Originally posted to citylab.com on August 18, 2016 by Laura Bliss.
Houston’s overnight bus network transformation in August 2015 was a transportation planner’s dream. The old hub-and-spoke system that had for decades funneled commuters downtown was straightened into a grid that cross-cuts the sprawling city, with fewer redundancies, more frequent service, and all-day, all-week service on heavily used lines. As the original before-and-after maps show above, almost every route was changed, with increasing ridership rather than service area as the guiding priority.
But not everyone was thrilled. The new network hinges more heavily on transfers, which can move people more quickly but tend not to be as appealing as a one-line commute. Although most commuters saw their routes essentially unchanged, a few neighborhoods suffered from service cuts. In response, Metro made some tweaks and rethought a route or two after hearing community input.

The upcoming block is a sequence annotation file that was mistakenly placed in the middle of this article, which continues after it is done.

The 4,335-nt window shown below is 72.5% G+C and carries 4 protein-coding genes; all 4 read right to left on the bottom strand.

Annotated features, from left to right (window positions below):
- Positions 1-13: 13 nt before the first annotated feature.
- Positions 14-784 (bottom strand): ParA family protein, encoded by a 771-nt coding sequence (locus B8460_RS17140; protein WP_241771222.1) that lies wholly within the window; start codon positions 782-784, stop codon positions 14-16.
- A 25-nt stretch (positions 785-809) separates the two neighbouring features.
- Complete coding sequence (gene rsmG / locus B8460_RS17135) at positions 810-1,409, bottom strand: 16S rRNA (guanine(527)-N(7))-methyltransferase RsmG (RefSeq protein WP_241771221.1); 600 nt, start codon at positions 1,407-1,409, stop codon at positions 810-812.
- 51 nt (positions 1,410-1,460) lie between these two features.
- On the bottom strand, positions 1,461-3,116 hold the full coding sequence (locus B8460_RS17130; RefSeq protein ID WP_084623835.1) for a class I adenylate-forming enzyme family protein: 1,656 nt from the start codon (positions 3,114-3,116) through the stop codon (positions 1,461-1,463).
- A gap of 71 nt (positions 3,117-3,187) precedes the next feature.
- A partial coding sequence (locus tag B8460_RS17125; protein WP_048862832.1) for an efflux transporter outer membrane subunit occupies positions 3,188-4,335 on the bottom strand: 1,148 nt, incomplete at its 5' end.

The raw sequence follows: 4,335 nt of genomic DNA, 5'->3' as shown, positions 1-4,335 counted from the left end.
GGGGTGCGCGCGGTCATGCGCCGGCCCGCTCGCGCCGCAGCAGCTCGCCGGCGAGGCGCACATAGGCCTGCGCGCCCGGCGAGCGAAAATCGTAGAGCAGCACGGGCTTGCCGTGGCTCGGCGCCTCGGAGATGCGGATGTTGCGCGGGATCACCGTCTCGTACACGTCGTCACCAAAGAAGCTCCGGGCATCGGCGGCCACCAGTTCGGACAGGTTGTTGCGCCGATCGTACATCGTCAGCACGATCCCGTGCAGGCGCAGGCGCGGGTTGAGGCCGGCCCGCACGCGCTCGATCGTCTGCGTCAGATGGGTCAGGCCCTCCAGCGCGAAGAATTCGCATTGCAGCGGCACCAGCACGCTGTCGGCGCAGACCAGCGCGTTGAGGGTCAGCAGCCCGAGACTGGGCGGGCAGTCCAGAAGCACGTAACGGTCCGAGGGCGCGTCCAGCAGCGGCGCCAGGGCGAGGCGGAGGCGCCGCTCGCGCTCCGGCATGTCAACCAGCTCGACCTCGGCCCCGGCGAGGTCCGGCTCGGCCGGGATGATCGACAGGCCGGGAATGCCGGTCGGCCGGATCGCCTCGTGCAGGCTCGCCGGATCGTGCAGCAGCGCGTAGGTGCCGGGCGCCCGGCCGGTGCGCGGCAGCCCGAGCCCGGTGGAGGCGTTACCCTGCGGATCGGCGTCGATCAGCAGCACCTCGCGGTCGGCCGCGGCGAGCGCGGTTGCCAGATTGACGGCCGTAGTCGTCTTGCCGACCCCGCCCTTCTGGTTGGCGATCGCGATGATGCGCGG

Now, one year out, Houston’s big bus overhaul is on its way to success by the measure it hoped to achieve. Leah Binkovitz at the Kinder Institute for Urban Research reports that Metro saw ridership on its local bus and light-rail systems showed a gain of 4.5 million boardings between September 2015 and July 2016—an increase of 6.8 percent.
For the full article, visit http://www.citylab.com/commute/2016/08/houston-bus-system-ridership/496313/?utm_source=nl__link1_081816.